Climate Change Will Change The Taste Of Beer – Yes Really!

Although centuries old, beer is continually changing. New trends in everything from ingredients to brewing styles alter how a beer tastes. But not all changes are under our control. Beer is almost certainly going to taste different in the future, because the ingredients themselves are changing.

Specifically, beer won’t taste the same due to the effects of changing global temperatures on hops and other components of beer.

Climate and Cost

2018 report in Nature pointed out that beer prices may rise due to climate change. Increasing temperatures and more frequent droughts will drive up the costs of beer ingredients such as hops and barley. However, the impacts they identified are just the foam on the surface – the taste of beer will change too. That’s because changes in temperature and rainfall affect the biochemistry of beer ingredients like hops – and that makes them taste different.

But rising temperatures aren’t the only problem. My research focuses on the fact that the timing of our current temperature increase is different than anything we’ve seen since agriculture started thousands of years ago. These changes in daily and seasonal temperature patterns – warmer nights, earlier springs – disrupt how plants function, hurts yields, affects the cost of the ingredients, and affect how beer tastes.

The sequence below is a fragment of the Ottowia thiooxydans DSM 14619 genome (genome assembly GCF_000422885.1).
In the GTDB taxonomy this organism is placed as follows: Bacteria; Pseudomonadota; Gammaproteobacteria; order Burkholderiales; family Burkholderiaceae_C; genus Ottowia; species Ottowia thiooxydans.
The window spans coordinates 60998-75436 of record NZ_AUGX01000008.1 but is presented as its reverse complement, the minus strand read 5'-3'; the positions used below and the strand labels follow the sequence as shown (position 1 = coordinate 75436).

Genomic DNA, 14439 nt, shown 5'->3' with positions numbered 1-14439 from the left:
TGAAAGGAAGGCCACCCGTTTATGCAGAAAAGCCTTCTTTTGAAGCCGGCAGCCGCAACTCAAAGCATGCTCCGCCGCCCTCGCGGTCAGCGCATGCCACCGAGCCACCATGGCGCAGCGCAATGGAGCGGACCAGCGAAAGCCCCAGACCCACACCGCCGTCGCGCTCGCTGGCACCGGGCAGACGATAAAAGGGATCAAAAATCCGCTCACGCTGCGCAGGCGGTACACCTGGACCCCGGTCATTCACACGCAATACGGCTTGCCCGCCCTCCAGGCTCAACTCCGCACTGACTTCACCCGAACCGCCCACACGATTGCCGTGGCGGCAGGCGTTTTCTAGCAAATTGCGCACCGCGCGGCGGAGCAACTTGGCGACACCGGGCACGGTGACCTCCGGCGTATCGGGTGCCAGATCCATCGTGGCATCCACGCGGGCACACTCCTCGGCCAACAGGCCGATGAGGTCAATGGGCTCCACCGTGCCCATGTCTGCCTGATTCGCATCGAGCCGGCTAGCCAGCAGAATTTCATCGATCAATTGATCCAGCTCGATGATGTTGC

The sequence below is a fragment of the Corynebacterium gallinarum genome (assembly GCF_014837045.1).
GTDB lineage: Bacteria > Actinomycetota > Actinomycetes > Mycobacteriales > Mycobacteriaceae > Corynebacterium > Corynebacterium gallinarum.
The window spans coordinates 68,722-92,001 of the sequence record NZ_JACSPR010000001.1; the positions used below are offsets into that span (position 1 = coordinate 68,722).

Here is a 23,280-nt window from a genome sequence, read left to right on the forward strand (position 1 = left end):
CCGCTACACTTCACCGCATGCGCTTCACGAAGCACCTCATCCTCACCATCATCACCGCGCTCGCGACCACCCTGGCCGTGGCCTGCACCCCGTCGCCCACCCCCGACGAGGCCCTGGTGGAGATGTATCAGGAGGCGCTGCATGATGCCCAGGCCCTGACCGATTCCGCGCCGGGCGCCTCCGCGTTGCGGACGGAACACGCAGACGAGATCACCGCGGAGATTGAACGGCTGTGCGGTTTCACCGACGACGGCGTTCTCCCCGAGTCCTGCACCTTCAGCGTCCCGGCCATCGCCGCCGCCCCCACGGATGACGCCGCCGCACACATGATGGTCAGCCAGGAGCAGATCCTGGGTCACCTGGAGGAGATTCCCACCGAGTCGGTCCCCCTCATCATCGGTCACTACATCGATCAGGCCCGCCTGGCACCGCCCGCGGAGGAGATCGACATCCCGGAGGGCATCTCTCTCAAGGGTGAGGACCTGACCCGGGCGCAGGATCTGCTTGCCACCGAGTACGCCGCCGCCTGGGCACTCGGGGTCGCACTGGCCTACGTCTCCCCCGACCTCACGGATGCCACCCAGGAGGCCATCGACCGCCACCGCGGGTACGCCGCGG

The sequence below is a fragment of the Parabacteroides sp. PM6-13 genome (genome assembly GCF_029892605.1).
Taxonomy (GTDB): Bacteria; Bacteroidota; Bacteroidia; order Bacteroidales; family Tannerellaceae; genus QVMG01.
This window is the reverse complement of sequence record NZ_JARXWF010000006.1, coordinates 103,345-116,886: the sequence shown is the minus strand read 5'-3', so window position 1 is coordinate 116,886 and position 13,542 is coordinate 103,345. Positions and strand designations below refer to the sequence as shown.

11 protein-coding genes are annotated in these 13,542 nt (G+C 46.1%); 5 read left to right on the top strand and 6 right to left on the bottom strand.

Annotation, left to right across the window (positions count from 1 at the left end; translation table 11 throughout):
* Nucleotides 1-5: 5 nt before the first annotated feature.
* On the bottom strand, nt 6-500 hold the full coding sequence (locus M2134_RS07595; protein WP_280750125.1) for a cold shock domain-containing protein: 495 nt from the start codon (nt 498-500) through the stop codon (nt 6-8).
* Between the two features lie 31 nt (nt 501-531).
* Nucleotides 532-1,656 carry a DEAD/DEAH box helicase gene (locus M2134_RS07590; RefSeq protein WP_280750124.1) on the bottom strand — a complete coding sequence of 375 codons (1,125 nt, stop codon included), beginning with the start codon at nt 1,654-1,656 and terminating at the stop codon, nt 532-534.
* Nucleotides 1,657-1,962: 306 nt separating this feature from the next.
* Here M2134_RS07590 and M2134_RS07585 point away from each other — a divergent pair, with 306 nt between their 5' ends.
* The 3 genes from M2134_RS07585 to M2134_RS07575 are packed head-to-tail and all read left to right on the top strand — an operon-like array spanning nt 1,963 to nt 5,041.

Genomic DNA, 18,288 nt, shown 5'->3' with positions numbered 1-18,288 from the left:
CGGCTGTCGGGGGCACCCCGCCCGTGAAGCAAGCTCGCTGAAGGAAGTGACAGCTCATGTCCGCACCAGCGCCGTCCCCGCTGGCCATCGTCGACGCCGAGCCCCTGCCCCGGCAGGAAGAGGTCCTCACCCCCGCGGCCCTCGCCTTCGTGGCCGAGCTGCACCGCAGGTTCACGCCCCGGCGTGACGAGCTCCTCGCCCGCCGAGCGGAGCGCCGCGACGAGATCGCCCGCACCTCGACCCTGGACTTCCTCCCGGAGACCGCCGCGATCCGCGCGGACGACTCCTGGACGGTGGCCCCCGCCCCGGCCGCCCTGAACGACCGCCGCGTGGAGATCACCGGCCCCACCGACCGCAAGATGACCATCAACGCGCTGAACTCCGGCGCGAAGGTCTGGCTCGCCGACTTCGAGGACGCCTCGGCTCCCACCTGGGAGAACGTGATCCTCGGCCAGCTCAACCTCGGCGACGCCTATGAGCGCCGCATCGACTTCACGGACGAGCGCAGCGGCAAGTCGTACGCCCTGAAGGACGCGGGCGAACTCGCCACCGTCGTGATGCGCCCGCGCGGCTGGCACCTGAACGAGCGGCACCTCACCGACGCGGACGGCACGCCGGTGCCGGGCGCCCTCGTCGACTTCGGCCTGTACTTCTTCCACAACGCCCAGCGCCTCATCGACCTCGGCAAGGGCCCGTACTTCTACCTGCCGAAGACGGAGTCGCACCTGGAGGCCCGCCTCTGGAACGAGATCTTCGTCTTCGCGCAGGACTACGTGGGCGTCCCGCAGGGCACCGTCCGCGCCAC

Taste and Terroir

A beer’s flavor comes from the different plants and yeast that go into making the beer: the chemical compounds in the barley (or other grains used) and hop cones; the starch from the grains; the yeast that turns sugar into alcohol. But, if we’re being honest, most of the flavor comes from the hops added to the beer.

Alpha acids from hops provide the bitterness we associate with many beers, while essential oils from hops give a brew its ‘hoppiness’ or flavor. These essential oils are compounds the plant produces, and breeders have cultivated different types of hops for many years to provide a range of flavor profiles.